Dream Machine Case Redux

Kaya Systems

Spin-offs of old case favorites square off

Ah, Cooler Master and Corsair. We know you well, especially since the cases we’re checking out here are derivatives of cases that have previously been featured in Maximum PC’s annual opus, the fabled Dream Machine.

Here’s a spoiler, though: We’re not likely to pick either one for next year’s big build. We’re pretty impressed with Corsair’s offering, but a few quirks in design keep this strong case from achieving a better score. As for Cooler Master, it’s time to take the Cosmos SE back to the drawing board, unless you fancy a game of “Honey, I Shrunk My Components.”

Cooler Master Cosmos SE

Maybe we’re spoiled, but the phrase “full-tower chassis” tends to evoke a certain image in our minds—a sense of space, in particular. We hear “full-tower” and we think beaucoup room: tons of empty mounts for hard drives and 5.25-inch devices, lots of room in which to work and move around (and string cables throughout), as well as a super-easy installation for parts and pieces—one that doesn’t feel like you’re trying to wedge a very expensive square into a round hole.

Get out the grease; you might have a bit of work ahead of you if you're trying to stuff big parts inside Cooler Master's cramped chassis.

Perhaps Cooler Master should have reconsidered calling its Cosmos SE chassis a full-tower, because to us, the description seems a bit stretched. Sure, there’s plenty of room for storage. The case supports no fewer than eight 3.5-inch hard drives or a whopping 18 2.5-inch drives (assuming you’re slapping two SSDs into each of the case’s eight total drive bays). Six of these drive bays can be removed en masse if you want to stash a radiator in place or, annoyingly, if you need a bit more room for your graphics card.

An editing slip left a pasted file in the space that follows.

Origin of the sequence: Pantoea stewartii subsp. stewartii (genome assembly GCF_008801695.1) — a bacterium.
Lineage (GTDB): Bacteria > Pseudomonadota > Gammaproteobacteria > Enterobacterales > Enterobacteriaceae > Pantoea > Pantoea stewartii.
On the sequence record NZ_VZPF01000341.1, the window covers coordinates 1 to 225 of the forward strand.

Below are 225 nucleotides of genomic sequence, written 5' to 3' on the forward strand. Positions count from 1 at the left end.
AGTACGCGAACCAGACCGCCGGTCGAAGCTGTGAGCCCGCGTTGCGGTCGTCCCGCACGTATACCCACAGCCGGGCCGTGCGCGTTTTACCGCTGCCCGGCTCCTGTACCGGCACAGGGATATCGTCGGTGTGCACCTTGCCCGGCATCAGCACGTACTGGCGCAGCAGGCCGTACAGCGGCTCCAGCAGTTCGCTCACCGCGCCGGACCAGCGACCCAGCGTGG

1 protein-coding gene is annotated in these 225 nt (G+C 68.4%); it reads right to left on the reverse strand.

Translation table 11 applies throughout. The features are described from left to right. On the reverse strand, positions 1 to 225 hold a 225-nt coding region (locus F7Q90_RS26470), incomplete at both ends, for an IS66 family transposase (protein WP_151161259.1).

That allows us to segue into our primary criticism of the chassis: It’s cramped. To the company’s credit, Cooler Master does specifically call out the exact measurement of graphics cards that the case supports on its website. However, it does so using the measurement taken if the aforementioned drive bays are removed (15.5 inches in length, if you’re curious). When the bays aren’t removed—and frankly, we wish we didn’t have to remove them, as they’re both more useful and aesthetically pleasing than a large, gaping hole—you only get 10.9 inches of clearance for GPUs.

To put that in real-world terms, it felt as if we were on the verge of damaging our 10.5-inch Nvidia GeForce GTX 480 video card when wedging it—literally—into the case. We eventually got it in, but it left absolutely no room between the edge of the card and the hard drive bays. You’re then totally reliant on the cable-routing holes cut into the tray itself to power up your card, which isn’t saying much.

Adding to the space concerns of this already-tight chassis is the fact that installing a common ATX motherboard (using provided standoffs; they aren’t preinstalled) blocks a portion of two of the case’s primary, rubberized cable-routing holes—and, of course, they’re the ones closest to the video card you’ve just hammered into the case. The case’s top-mounted 14cm fan covers half of a routing hole on the top of the motherboard tray, as well.

If you have anything beyond a standard PC setup, you’re going to have quite a bit of hassle getting your cable management to work correctly in this case; we sure did. The case does come with two large holes near the power supply, but you sacrifice case aesthetics when you have to route cables right overtop your parts—at least, we didn’t like the picture we were seeing through the case’s large side-panel window when doing this workaround.